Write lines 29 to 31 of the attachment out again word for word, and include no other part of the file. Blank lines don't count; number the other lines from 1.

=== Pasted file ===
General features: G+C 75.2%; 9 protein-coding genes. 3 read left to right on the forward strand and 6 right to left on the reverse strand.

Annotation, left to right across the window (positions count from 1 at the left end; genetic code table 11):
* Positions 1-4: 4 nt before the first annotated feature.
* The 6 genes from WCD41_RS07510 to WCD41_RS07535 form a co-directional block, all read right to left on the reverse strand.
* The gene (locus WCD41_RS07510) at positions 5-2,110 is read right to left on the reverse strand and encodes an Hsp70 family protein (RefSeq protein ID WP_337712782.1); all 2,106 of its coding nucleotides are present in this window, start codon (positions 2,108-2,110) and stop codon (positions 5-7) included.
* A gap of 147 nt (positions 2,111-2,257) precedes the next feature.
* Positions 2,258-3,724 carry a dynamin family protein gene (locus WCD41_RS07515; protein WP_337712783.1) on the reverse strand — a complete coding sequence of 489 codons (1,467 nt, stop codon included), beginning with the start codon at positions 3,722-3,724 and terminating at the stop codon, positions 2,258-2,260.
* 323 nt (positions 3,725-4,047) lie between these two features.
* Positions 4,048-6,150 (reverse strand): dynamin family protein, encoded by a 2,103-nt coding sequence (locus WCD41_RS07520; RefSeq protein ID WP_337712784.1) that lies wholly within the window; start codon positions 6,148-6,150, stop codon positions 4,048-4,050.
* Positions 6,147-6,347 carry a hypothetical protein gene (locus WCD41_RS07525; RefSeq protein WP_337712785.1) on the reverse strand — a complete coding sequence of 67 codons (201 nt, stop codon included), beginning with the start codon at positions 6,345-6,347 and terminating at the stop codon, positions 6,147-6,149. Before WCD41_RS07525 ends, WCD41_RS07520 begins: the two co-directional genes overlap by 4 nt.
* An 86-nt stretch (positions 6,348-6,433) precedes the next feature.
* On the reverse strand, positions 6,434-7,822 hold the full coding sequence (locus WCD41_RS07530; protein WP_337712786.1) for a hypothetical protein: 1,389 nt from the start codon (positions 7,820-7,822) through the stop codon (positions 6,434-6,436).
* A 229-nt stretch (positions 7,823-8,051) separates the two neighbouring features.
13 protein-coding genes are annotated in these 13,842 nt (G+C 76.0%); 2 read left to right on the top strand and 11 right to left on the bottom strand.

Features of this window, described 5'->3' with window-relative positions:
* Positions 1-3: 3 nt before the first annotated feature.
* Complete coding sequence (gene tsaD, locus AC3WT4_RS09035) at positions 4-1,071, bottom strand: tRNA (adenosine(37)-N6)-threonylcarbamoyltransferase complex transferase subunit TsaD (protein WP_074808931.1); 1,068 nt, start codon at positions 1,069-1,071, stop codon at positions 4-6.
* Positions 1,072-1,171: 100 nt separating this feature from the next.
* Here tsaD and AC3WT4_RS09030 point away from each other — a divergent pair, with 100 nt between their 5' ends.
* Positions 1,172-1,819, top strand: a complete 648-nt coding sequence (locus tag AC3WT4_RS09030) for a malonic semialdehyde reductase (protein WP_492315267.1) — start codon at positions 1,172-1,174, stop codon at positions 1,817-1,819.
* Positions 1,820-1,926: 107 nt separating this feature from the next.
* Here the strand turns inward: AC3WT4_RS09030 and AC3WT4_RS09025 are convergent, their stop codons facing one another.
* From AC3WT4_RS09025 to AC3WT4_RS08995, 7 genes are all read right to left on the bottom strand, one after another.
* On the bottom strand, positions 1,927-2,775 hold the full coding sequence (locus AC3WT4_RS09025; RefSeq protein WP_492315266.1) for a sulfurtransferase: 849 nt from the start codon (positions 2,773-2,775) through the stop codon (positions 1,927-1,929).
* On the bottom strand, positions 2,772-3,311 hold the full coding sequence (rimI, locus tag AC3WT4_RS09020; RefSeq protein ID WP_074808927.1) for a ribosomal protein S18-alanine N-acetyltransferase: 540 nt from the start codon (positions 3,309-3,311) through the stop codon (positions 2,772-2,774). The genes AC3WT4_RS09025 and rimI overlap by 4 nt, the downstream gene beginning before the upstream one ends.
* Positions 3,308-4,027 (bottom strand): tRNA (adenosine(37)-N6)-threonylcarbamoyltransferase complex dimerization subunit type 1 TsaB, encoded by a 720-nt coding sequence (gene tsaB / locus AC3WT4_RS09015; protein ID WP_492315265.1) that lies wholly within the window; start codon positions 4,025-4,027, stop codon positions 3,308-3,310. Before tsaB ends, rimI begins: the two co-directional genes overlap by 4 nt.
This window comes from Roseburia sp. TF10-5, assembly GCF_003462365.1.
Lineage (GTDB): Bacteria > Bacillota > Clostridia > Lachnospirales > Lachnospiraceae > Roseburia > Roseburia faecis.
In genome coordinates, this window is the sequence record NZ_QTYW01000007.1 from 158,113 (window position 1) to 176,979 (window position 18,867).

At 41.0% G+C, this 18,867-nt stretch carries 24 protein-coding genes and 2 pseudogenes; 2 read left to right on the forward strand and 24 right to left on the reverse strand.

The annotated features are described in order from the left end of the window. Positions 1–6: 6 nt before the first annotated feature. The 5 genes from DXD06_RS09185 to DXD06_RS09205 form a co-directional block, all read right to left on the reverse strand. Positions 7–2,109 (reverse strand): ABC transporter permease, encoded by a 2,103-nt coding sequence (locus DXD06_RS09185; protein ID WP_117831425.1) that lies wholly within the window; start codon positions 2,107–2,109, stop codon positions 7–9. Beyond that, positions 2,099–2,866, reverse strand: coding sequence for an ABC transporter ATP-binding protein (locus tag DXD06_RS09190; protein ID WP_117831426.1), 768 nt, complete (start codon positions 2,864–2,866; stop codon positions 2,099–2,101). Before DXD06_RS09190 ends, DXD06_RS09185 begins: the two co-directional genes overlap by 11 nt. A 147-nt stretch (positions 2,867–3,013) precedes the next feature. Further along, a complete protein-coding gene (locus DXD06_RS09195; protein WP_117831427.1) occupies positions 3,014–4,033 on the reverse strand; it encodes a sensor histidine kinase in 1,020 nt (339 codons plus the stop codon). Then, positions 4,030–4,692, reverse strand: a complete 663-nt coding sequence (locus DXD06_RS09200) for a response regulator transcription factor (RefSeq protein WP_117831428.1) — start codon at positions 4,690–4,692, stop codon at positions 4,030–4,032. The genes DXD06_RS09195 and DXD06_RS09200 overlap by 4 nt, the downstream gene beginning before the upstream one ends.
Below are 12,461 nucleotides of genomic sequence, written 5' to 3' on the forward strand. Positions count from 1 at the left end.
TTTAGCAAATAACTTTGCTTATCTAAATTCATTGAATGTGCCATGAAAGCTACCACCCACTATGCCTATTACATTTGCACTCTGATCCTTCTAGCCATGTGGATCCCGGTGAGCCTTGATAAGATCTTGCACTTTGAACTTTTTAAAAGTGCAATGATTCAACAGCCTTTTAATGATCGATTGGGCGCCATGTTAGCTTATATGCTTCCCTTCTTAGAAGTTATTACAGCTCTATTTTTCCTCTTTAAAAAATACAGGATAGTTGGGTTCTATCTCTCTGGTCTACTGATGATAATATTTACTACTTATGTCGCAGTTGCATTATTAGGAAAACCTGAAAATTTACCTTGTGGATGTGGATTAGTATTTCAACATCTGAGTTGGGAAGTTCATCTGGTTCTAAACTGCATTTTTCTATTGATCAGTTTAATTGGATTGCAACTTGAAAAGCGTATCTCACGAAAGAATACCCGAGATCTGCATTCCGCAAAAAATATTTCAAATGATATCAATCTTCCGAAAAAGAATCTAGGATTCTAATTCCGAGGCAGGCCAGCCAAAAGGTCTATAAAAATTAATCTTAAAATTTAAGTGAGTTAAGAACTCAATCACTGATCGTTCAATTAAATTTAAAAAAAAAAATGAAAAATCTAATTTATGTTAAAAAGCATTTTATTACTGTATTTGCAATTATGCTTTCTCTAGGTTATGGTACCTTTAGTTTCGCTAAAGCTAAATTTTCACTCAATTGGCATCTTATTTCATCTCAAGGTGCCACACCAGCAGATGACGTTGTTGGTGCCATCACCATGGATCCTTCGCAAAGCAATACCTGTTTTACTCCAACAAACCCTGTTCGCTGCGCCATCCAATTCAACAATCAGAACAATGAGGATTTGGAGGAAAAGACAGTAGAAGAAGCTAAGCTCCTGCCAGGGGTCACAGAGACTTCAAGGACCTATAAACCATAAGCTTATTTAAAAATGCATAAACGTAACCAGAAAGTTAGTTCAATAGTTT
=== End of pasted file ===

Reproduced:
In genome coordinates, this window is the sequence record NZ_QTYW01000007.1 from 158,113 (window position 1) to 176,979 (window position 18,867).

At 41.0% G+C, this 18,867-nt stretch carries 24 protein-coding genes and 2 pseudogenes; 2 read left to right on the forward strand and 24 right to left on the reverse strand.

The annotated features are described in order from the left end of the window. Positions 1–6: 6 nt before the first annotated feature. The 5 genes from DXD06_RS09185 to DXD06_RS09205 form a co-directional block, all read right to left on the reverse strand. Positions 7–2,109 (reverse strand): ABC transporter permease, encoded by a 2,103-nt coding sequence (locus DXD06_RS09185; protein ID WP_117831425.1) that lies wholly within the window; start codon positions 2,107–2,109, stop codon positions 7–9. Beyond that, positions 2,099–2,866, reverse strand: coding sequence for an ABC transporter ATP-binding protein (locus tag DXD06_RS09190; protein ID WP_117831426.1), 768 nt, complete (start codon positions 2,864–2,866; stop codon positions 2,099–2,101). Before DXD06_RS09190 ends, DXD06_RS09185 begins: the two co-directional genes overlap by 11 nt. A 147-nt stretch (positions 2,867–3,013) precedes the next feature. Further along, a complete protein-coding gene (locus DXD06_RS09195; protein WP_117831427.1) occupies positions 3,014–4,033 on the reverse strand; it encodes a sensor histidine kinase in 1,020 nt (339 codons plus the stop codon). Then, positions 4,030–4,692, reverse strand: a complete 663-nt coding sequence (locus DXD06_RS09200) for a response regulator transcription factor (RefSeq protein WP_117831428.1) — start codon at positions 4,690–4,692, stop codon at positions 4,030–4,032. The genes DXD06_RS09195 and DXD06_RS09200 overlap by 4 nt, the downstream gene beginning before the upstream one ends.